While most of us begin our workdays by logging on to a backlit screen, Casey Zablocki, is beginning his amongst the picturesque landscape of Missoula, Montana. Beating, kneading, sculpting, and firing large scale clay objects in his studio is his daily routine. Absorbing his surroundings is his pastime and finding inspiration everywhere is his default.
Zablocki’s time ambiguous sculptures are informed by decades of immersive study. Growing up in the Upper Peninsula of Michigan, Zablocki’s family was one of makers. He takes immense inspiration from the world around him and believes every place he’s lived influences his forms, “You see a lot of Montana in my work, the places I’ve lived”. Zablocki completed his post-baccalaureate studies at Montana State University, providing an opportunity for him to apprentice to world renowned, South Korean sculptor, Lee Hun Chung. After returning from Korea, Zablocki was energized to build his own large scale ceramic furniture pieces. Kickstarting his own career.
A self-professed nomad, Zablocki’s works exemplify a deep transfer of physical and mental energy, investigation within one’s medium, and teamwork. Consistent experimentation with clay recipes and wood ash combinations renders Zablocki’s magnificent surfaces. His unique textures and patinas depicted throughout his works are the result of extreme heat reactivity, proximity, exposure, and duration within the large anagama kilns in which the works are fired; often for up to twelve days at a time. Anagama kiln’s date back to the 5th century and are known for their cave like firing chamber. Fueled by firewood these kilns must be stoked around the clock to maintain their heat. Requiring a ten-man team, the process is labor intensive and a testament to the quality of ancient craft the artist keeps alive. The resulting pieces speak to time and deterioration, he says, “My work looks like it was found at the bottom of the ocean or hit by the lava of a volcano.”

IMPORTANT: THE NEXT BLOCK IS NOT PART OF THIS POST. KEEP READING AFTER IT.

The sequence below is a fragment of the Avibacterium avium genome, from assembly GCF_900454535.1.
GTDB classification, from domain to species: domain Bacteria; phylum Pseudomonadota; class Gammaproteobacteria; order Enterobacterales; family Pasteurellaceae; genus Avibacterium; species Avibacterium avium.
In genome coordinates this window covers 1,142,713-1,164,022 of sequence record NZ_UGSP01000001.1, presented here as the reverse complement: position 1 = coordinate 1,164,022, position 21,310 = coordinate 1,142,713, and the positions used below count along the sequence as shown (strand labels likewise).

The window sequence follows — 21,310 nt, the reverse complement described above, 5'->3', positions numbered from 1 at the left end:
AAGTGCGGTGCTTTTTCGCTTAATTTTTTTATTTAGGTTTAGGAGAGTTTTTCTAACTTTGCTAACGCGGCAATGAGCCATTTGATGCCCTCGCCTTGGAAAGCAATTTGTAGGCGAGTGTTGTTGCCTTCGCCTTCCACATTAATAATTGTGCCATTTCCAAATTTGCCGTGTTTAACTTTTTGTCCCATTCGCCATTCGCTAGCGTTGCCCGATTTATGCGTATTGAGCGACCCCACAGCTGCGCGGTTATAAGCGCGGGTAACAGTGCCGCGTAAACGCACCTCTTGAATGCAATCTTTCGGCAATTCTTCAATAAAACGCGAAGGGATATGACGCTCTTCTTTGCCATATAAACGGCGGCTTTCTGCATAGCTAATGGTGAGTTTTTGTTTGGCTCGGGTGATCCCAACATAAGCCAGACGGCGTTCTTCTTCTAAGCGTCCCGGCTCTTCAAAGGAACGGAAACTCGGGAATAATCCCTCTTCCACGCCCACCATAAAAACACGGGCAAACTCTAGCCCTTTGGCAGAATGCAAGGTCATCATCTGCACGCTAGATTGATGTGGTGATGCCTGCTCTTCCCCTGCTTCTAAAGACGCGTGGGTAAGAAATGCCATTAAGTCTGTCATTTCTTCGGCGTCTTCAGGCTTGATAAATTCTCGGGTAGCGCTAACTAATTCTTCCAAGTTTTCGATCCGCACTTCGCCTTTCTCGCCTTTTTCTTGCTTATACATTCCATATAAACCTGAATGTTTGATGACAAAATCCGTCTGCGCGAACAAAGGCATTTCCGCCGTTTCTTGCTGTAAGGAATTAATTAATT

Zablocki’s newest collection CORE is the result of time spent at home. Reflecting on his past, and the lineage of his work, Zablocki describes a rippling and oscillating process of moving away and towards means of making. He feels his CORE collection is more reflective of the objects he was creating prior to his heavy focus on furniture. He has brought back the octagon and vessels that can function as both art and means of preservation. CORE references Abstract Expressionism, architecture, nature, light, and human energy.
Casey Zablocki creates works that he wants to make. He uses every experience as an opportunity for personal growth and education. From the most mundane jobs to his current life, Zablocki is nothing short of grateful for the physical world that surrounds him. That energy, that “good vibe” can be felt in every one of his forms.
These tabletop monoliths, furniture objects, and sculptures, are exclusively offered through Roman and Williams Guild and add a meditative counterpoint to any space. Ruminate with objects that feel both new and nostalgic. Find your CORE with the inclusion of an art object made by Casey Zablocki.